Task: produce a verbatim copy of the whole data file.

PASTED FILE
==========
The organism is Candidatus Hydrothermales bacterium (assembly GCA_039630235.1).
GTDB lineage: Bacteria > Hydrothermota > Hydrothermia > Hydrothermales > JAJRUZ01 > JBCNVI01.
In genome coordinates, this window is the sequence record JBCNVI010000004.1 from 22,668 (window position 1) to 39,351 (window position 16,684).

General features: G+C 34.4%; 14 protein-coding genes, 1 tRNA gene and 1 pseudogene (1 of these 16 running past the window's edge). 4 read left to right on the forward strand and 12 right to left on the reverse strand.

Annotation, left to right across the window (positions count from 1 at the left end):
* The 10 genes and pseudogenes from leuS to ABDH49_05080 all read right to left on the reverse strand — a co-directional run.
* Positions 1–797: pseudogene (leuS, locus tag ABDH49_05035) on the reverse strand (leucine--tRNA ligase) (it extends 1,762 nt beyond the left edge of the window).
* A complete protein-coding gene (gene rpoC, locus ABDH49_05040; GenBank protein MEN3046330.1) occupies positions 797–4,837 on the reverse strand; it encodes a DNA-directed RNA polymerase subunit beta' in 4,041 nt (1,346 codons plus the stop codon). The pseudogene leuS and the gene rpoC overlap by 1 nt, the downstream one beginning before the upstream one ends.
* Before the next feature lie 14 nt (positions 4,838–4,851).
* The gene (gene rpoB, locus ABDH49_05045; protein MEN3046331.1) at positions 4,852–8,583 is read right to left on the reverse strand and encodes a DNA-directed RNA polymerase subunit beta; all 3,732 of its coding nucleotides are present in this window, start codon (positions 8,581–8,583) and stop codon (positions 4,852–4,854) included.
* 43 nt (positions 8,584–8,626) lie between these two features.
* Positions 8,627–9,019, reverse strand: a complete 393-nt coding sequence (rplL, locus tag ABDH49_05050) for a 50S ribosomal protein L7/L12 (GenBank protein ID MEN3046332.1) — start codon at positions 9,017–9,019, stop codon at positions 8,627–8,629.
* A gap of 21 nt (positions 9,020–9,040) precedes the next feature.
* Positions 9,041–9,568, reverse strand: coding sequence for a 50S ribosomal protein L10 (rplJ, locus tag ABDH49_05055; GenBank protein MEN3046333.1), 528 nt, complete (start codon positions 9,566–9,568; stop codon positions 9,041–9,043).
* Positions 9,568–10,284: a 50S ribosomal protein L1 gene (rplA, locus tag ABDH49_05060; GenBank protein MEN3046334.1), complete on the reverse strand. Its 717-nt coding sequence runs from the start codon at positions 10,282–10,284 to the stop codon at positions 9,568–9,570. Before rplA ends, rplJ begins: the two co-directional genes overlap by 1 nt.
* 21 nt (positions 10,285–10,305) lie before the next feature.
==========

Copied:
The organism is Candidatus Hydrothermales bacterium (assembly GCA_039630235.1).
GTDB lineage: Bacteria > Hydrothermota > Hydrothermia > Hydrothermales > JAJRUZ01 > JBCNVI01.
In genome coordinates, this window is the sequence record JBCNVI010000004.1 from 22,668 (window position 1) to 39,351 (window position 16,684).

General features: G+C 34.4%; 14 protein-coding genes, 1 tRNA gene and 1 pseudogene (1 of these 16 running past the window's edge). 4 read left to right on the forward strand and 12 right to left on the reverse strand.

Annotation, left to right across the window (positions count from 1 at the left end):
* The 10 genes and pseudogenes from leuS to ABDH49_05080 all read right to left on the reverse strand — a co-directional run.
* Positions 1–797: pseudogene (leuS, locus tag ABDH49_05035) on the reverse strand (leucine--tRNA ligase) (it extends 1,762 nt beyond the left edge of the window).
* A complete protein-coding gene (gene rpoC, locus ABDH49_05040; GenBank protein MEN3046330.1) occupies positions 797–4,837 on the reverse strand; it encodes a DNA-directed RNA polymerase subunit beta' in 4,041 nt (1,346 codons plus the stop codon). The pseudogene leuS and the gene rpoC overlap by 1 nt, the downstream one beginning before the upstream one ends.
* Before the next feature lie 14 nt (positions 4,838–4,851).
* The gene (gene rpoB, locus ABDH49_05045; protein MEN3046331.1) at positions 4,852–8,583 is read right to left on the reverse strand and encodes a DNA-directed RNA polymerase subunit beta; all 3,732 of its coding nucleotides are present in this window, start codon (positions 8,581–8,583) and stop codon (positions 4,852–4,854) included.
* 43 nt (positions 8,584–8,626) lie between these two features.
* Positions 8,627–9,019, reverse strand: a complete 393-nt coding sequence (rplL, locus tag ABDH49_05050) for a 50S ribosomal protein L7/L12 (GenBank protein ID MEN3046332.1) — start codon at positions 9,017–9,019, stop codon at positions 8,627–8,629.
* A gap of 21 nt (positions 9,020–9,040) precedes the next feature.
* Positions 9,041–9,568, reverse strand: coding sequence for a 50S ribosomal protein L10 (rplJ, locus tag ABDH49_05055; GenBank protein MEN3046333.1), 528 nt, complete (start codon positions 9,566–9,568; stop codon positions 9,041–9,043).
* Positions 9,568–10,284: a 50S ribosomal protein L1 gene (rplA, locus tag ABDH49_05060; GenBank protein MEN3046334.1), complete on the reverse strand. Its 717-nt coding sequence runs from the start codon at positions 10,282–10,284 to the stop codon at positions 9,568–9,570. Before rplA ends, rplJ begins: the two co-directional genes overlap by 1 nt.
* 21 nt (positions 10,285–10,305) lie before the next feature.